beds next to each other, with.
their right feet propped up on
pillows. Jack remembered to
bring socks blue ones but
Elsie didn't, so he let her wear
one of his. The sight of the
blue-footed Valentine couple
made 'the. nurses laugh and
they called the newspaper to
come and take a picture, but
Elsie said no.
"Now I regret it," she said.
They were married 58 years
when Jack died, Feb. 21, 1995.
"I'm so glad he didn't die on
Valentine's Day," she said.


Special to the Chronicle
Jim and Rosemary Branham.

Don't let preacher see!
Both widowed, Jim and
Rosemary Branham attended
the same church, but didn't
know each other However, Jim
had noticed Rosemary, and
was quite taken with her. But
he was also shy and afraid to
ask for her phone number, so
he wrote a note on a piece of
paper and passed it to her dur-
ing church one Sunday. "I
would consider it a great honor
if you would agree to have
lunch or dinner with me one
day soon ... please call me," he
wrote.
Rosemary felt as giddy as a
teenager invited to her first
dance. They went out to dinner
a few times and then he
kissed her. "It made me tingle
right down to my toes!" she told
a friend.
Then the preacher found out
about the note ... when the cou-
ple asked if he would marry
them. They were married by
the Rev. Lloyd Bertine in
October 2000, down by the
water in Homosassa. Since
then, the couple has stood by
each other through the death of
Rosemary's son and Jim's kid-
ney disease. Jim's kidney trans-
plant is scheduled for March 4.
"To all who know them, it's
obvious that they have a great
love and a strong faith," said
their friend Lona Prevatt.

C 'O .-I,." ",


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MONDAY, FEBRUARY 14, 2005 5A


For the RECORD

ON THE NET
l For information about
arrests made by the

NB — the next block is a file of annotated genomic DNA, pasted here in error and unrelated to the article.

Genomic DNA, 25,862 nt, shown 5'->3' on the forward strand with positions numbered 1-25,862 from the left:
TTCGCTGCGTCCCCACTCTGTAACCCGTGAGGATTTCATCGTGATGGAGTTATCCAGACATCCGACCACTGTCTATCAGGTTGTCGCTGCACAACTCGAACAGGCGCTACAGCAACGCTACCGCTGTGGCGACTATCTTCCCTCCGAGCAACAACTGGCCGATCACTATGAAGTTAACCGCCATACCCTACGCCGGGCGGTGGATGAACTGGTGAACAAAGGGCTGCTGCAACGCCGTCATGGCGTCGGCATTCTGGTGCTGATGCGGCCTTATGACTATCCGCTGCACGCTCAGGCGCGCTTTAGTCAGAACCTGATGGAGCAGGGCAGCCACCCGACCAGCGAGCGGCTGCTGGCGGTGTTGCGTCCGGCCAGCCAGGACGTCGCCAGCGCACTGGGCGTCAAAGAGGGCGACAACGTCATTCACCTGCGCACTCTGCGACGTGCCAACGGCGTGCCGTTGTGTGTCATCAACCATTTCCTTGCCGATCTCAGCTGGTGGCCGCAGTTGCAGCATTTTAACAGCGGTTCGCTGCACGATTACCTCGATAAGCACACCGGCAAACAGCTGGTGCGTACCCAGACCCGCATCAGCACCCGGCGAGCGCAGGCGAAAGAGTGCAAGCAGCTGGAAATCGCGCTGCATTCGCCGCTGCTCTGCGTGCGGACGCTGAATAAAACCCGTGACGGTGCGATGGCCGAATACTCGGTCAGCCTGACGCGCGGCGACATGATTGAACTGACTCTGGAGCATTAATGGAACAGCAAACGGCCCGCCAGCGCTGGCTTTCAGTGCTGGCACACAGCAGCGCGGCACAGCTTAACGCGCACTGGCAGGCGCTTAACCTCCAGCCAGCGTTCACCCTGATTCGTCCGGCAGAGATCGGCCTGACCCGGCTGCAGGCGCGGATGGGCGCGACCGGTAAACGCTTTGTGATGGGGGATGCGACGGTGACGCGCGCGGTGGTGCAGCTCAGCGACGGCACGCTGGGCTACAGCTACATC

.Citrus County Sheriff's
Office, go to www.sherif.
fcitrus.org and click on
the link to Daily Reports,
then Arrest Reports.
Citrus County
Sheriff
DUI arrests
Christian Clemons, 40, 1254
15th St., Sarasota, at 10:15 p.m.
Saturday on a charge of driving
under the influence.
His bond was set at $500.
Jeremy Eugene Ealy, 21,
4676 E. Stoer Lane, Floral City, at
2:42 a.m. Sunday on a charge of
driving under the influence.
His bond was set at $500.
Other arrest
Sharon Hann, 52, 9314 N.
Caressa Way, Dunnellon, at 1:50
a.m. Sunday on charges of posses-
sion of marijuana and driving while
license suspended/revoked.
Her bond was set at $10,500,
Crystal River Police
DUI arrests
Lloyd Park McFetridge, 40,
3006 Dover Drive, Sherman, Texas,
at 11:17 p.m. Saturday on a charge
of driving under the influence.
His bond was set at $5,000.
0 William Robert Bowman, 31,
9501 N. Davy Lane, Citrus Springs,
at 2:26 a.m. Sunday on charges of'
driving under the influence and
refusing to sign a traffic citation.
His bond was set at $1,150.


S .


-Available from Commercial News Providers


- a a-


LOOMING
Continued from Page 1A
to two feet into the setback
The council also will consid-
er a revised schedule for
charges for copies of public
records. Among other things,
the resolution would set the
price per page at 15 cents and
20 cents for double-sided
pages, but would give city
employees the discretion not to
charge for nominal copies of
records.
City clerk-certified copies
would cost $1, and city council
members would be entitled to


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any copies without charge
without limit. City employees
and board and committee
appointees would be entitled
to copies without charge of
document necessary to the per-
formance of their duties, but
otherwise would pay as others
asking for records.,
On another issue,
Councilwoman Susan Kirk will
request the council to endorse
a resolution from the League of


Cities calling on the governor
and legislature to support leg-
islation that, among other
actions:
establishes a process for
the county and cities to jointly
levy local infrastructure surtax
in their jurisdiction to fund
infrastructure improvement.
authorizes municipalities
to levy a real estate transfer fee
for infrastructure improve-
ments.


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repeals the fuel adjust-
ment charge exemption from
the municipal public service
tax.
revises concurrency